A bill alleging that defendant has infringed a patent owned by complain. ant, and originally granted to James Foley, for an improvement in wastevalves, and that complainant has sold said valves under the trade name and style of " Foley's" and" Foley's Patent," and" that said trade name, during the life of said letters patent, is identified thereWIth, and of great value * * * in describing said patented valves as a trade-mark, and that the defendant has sold his infringing valves under the trade name of 'Foley's Patent Valves,' " and praying', inter alia, that defendant be enjoined from sellin?, any waste·valves under the name of "]'oley's" or "Foley's Patent Valves, , states only one good cause of complaint,z·. e., for infringement of a patent. The name of the patented device is not properly speaking a trade· mark.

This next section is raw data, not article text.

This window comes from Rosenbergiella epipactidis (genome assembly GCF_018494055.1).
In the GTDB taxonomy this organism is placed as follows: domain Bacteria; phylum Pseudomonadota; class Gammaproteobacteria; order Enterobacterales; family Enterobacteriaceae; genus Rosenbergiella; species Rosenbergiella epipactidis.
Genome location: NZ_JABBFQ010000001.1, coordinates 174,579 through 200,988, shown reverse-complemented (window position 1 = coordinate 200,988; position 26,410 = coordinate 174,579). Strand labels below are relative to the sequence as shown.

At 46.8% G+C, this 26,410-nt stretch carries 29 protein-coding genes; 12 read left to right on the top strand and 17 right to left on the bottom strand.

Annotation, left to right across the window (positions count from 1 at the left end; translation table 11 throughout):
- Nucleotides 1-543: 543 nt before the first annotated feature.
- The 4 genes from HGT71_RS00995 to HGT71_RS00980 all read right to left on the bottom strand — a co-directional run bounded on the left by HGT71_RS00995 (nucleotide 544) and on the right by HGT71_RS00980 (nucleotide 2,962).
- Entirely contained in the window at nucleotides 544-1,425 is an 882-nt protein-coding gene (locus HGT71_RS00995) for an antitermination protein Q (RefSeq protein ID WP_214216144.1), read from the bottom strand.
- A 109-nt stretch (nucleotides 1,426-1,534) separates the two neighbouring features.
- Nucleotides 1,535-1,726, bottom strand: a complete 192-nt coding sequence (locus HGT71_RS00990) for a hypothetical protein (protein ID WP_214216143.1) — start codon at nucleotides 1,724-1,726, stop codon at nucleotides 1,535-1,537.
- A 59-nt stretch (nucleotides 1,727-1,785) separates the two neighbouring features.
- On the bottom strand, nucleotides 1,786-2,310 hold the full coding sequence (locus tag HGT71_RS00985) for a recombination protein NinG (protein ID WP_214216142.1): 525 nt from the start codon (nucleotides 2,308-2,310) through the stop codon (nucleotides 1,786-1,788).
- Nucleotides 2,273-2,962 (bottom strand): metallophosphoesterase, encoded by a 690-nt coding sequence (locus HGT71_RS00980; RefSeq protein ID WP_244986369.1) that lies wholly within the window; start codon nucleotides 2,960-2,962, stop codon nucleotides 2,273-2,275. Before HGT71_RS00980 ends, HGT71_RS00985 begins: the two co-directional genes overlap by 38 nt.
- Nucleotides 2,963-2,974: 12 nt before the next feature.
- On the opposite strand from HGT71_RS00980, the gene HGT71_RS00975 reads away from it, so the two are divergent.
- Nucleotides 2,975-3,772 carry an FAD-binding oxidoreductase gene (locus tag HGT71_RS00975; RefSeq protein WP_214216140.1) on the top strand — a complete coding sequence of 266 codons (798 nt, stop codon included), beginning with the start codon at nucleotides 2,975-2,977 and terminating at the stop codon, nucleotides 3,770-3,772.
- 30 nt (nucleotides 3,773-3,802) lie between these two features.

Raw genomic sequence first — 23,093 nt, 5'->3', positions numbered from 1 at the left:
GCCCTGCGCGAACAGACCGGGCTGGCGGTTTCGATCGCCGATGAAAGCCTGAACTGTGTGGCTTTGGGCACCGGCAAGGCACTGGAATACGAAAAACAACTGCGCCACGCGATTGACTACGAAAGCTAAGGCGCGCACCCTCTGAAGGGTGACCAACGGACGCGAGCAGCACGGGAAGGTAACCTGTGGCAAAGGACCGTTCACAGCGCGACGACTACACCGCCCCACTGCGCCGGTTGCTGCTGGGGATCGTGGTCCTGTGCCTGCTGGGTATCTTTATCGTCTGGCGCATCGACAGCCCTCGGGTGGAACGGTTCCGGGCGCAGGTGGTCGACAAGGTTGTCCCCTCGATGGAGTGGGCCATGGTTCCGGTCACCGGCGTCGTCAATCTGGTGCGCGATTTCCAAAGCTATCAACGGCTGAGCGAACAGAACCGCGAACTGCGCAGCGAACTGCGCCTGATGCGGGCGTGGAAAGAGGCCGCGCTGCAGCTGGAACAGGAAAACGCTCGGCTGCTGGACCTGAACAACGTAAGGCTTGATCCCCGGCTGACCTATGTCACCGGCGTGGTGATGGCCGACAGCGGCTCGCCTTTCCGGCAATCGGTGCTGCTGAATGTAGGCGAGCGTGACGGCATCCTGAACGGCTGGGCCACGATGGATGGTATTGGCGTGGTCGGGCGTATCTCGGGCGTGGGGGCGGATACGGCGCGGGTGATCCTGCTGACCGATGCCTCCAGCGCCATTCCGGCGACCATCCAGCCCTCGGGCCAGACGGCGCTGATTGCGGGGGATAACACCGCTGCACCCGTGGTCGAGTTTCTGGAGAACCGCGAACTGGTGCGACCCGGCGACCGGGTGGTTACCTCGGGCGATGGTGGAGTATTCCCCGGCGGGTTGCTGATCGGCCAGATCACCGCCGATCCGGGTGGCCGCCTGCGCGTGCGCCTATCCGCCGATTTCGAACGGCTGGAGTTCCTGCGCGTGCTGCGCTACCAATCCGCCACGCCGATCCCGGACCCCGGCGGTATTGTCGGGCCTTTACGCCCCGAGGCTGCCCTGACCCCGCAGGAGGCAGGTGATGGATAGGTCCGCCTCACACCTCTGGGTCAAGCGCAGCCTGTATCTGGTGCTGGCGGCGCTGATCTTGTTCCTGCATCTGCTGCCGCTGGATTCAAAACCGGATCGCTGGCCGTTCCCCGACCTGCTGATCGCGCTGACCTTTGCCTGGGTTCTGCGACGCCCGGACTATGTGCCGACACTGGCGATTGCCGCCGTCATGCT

On bill for infringement of patent.
Arthur V. Briesen, for complainant. Edward H. Rogers, for defendant.
SHIPlIfAN, J. This is a bill in equity, which is brought by a citizen orthe state of New York against a corporation created under the laws of the state of Connecticut. The billalleges, with the usual and necessary v.39F.no.3-14